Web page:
It started with physical care: For years, I’d gotten frostbite on my left hand every winter because I’d shove it so deep into my pocket that I wouldn’t feel it freezing. Unhiding it meant learning to take care of it—learning little things like how to keep it warm and protect it from the elements.

My relationships also improved. I learned that being comfortable with myself made other people more comfortable as well. Talking about my struggles gave them permission to talk about theirs too, and I was able to bond on a deeper level with a much larger group of people. I wasn’t lonely anymore.

I finally found my tribe. Because I wasn’t so focused on hiding myself, I started looking around me and noticing other people with limb differences. There are a lot of us! It was through one of these new friends that I discovered the Lucky Fin Project, an organization dedicated to people with all types of limb differences. I eventually joined the organization’s board to help raise awareness and more deeply advocate for my community.

My life’s purpose also became clear

Single handedly book coverCourtesy Ruth Rathblott

For 25 years, I’d worked in nonprofit organizations working with young people, but accepting my disability sparked a passion in me to educate others about disability as part of diversity, through public speaking and writing. I pivoted my career, and my mission now is to expand the conversation about disability and work with organizations so their employees can unhide and thrive.

Last year, I also wrote a book, Singlehandedly: Learning to Unhide and Embrace Connection. It focuses on my journey of hiding and learning to unhide, and the need for disability to be included in diversity conversations. Now, I’m building a global movement and community around unhiding.

What I wish everyone understood about disabilities

We often think of diversity in relation to race, gender and sexual orientation, and we often leave out the largest minority group: people with a disability. Diversity is about valuing different perspectives and experiences, and disabilities offer a beautiful and different perspective, yet we very rarely hear it.

Disabilities can be visible, like mine, or invisible, like mental health, neurodiversity or a chronic illness. And whatever form they take, they are life-changing—in positive and challenging ways. This is why it’s so important for people with a disability to be able to talk about it openly and why it’s so important for people without a disability to learn how to be an ally and an advocate. Here are a few steps you can take to do that.

Educate yourself

This starts with understanding and examining your own beliefs about disability. Challenge negative thoughts you have about people with different disabilities. Read books, listen to podcasts, watch shows or talk to others to understand their experience better. (Not sure where to start? Check out the resources guide on my website.)

Watch how you ask questions

Everyone’s curious about my missing hand—and curiosity is normal—but before you ask someone a question about their disability, ask yourself, Why do I need to know this? Are you asking out of kindness and a desire to support them, or is it to satisfy your personal curiosity? Examine your motives.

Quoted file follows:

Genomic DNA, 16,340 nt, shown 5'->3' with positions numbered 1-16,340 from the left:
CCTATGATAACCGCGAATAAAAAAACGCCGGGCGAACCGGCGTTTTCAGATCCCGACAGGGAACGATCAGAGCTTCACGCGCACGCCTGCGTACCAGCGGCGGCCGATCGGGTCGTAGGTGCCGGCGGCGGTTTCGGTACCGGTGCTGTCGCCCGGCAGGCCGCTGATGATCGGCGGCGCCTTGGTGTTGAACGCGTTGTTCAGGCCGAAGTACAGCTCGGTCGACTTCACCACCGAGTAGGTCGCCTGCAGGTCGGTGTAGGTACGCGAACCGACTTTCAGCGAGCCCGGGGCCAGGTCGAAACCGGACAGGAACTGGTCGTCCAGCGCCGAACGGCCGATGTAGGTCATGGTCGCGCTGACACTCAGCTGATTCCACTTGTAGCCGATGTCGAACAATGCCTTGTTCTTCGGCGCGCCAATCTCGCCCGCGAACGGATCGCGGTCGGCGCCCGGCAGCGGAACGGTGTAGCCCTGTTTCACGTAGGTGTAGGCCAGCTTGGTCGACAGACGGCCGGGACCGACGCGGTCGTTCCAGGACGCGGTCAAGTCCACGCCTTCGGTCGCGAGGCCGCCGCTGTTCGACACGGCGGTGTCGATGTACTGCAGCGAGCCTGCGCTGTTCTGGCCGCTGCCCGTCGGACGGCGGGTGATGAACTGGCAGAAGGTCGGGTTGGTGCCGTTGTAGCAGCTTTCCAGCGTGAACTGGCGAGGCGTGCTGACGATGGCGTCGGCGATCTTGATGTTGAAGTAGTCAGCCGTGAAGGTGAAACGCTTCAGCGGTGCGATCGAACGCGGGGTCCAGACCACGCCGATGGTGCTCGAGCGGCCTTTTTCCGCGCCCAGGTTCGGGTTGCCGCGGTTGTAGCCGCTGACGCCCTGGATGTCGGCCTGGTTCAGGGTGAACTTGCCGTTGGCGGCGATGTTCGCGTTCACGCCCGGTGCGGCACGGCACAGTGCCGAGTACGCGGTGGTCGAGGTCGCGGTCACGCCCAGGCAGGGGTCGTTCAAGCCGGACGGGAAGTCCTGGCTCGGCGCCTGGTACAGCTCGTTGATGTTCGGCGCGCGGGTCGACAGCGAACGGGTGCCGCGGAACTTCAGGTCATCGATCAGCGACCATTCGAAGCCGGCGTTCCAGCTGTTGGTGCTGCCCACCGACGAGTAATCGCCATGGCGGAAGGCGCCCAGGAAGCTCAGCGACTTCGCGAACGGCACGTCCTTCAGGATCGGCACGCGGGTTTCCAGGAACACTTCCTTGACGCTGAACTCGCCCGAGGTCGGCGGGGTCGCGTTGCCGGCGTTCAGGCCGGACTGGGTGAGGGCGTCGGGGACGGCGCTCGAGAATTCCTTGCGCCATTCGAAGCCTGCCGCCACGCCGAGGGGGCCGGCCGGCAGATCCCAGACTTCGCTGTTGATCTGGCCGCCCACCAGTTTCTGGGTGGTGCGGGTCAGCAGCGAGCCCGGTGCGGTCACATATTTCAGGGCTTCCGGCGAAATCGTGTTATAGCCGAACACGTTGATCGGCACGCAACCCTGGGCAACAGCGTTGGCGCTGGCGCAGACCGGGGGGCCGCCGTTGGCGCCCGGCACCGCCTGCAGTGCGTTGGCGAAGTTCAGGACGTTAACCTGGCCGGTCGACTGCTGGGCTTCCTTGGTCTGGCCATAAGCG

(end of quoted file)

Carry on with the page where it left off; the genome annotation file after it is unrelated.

Be respectful of boundaries

Don’t make assumptions about people’s abilities. People with disabilities have learned to accommodate and adapt in ways you can’t even imagine. Ask how you can support someone instead of just taking over. And please respect physical boundaries—just because someone looks different, it doesn’t give us permission to touch their difference without permission.

Another thing to keep in mind? Not all disabilities are visible, so please don’t demand to know why someone has a disability placard on their car.

Everyone is hiding something

If I’ve learned one thing through my advocacy work, it’s that hiding is universal. My missing hand is just a tool to talk about it. One of the things I do in my workplace seminars is give each person a blank postcard, tell them to write what they are hiding and then (anonymously) mail it back to me. People have shared hiding mental-health issues, family challenges, abuse, financial problems, their age, their faith, political views, education status, addiction, neurodiversity, physical challenges—the list goes on and on. But they all start the same: “I’ve never told anyone this …”

Hiding things, especially from loved ones, is exhausting and isolating, and it prevents us from getting help and support. So why do we all do it? It’s that primal shame for being different and the fear of being rejected for our differences. It’s such a universal experience, yet we all feel like we can’t talk about it. It’s time to change that.

Unhiding can set you free

In my book, I describe four steps to unhide whatever it is you’re hiding:

  1. Acknowledge what you’re hiding. It’s harder than you think! Say it out loud. Write it down. But you can’t change something you don’t acknowledge.
  2. Invite someone in. Find a person you can talk to about what you’re hiding. There’s immense power in bringing it out of the dark—even if you just start with one other human being.
  3. Build your community. Go online—there’s a support group for everything, no matter how niche. It’s incredibly freeing to be able to recognize that you’re not the only one suffering this way and that others have done exactly what you’ve done to cope.
  4. Share your story. Be an example to others of unhiding. Share the freedom that comes with it. This becomes a positive loop, inspiring others who in turn inspire their loved ones.

Unhiding is the key to connection. When we do this, we create a beautiful safe space where everyone can feel seen and loved for who they are and know that they belong. Hiding holds all of us back—unhiding sets all of us free.

Ruth Rathblott, MSW, is a renowned diversity and inclusion speaker, nonprofit leader and TEDx speaker. She is also the author of the new book Singlehandedly: Learning to Unhide and Embrace Connection.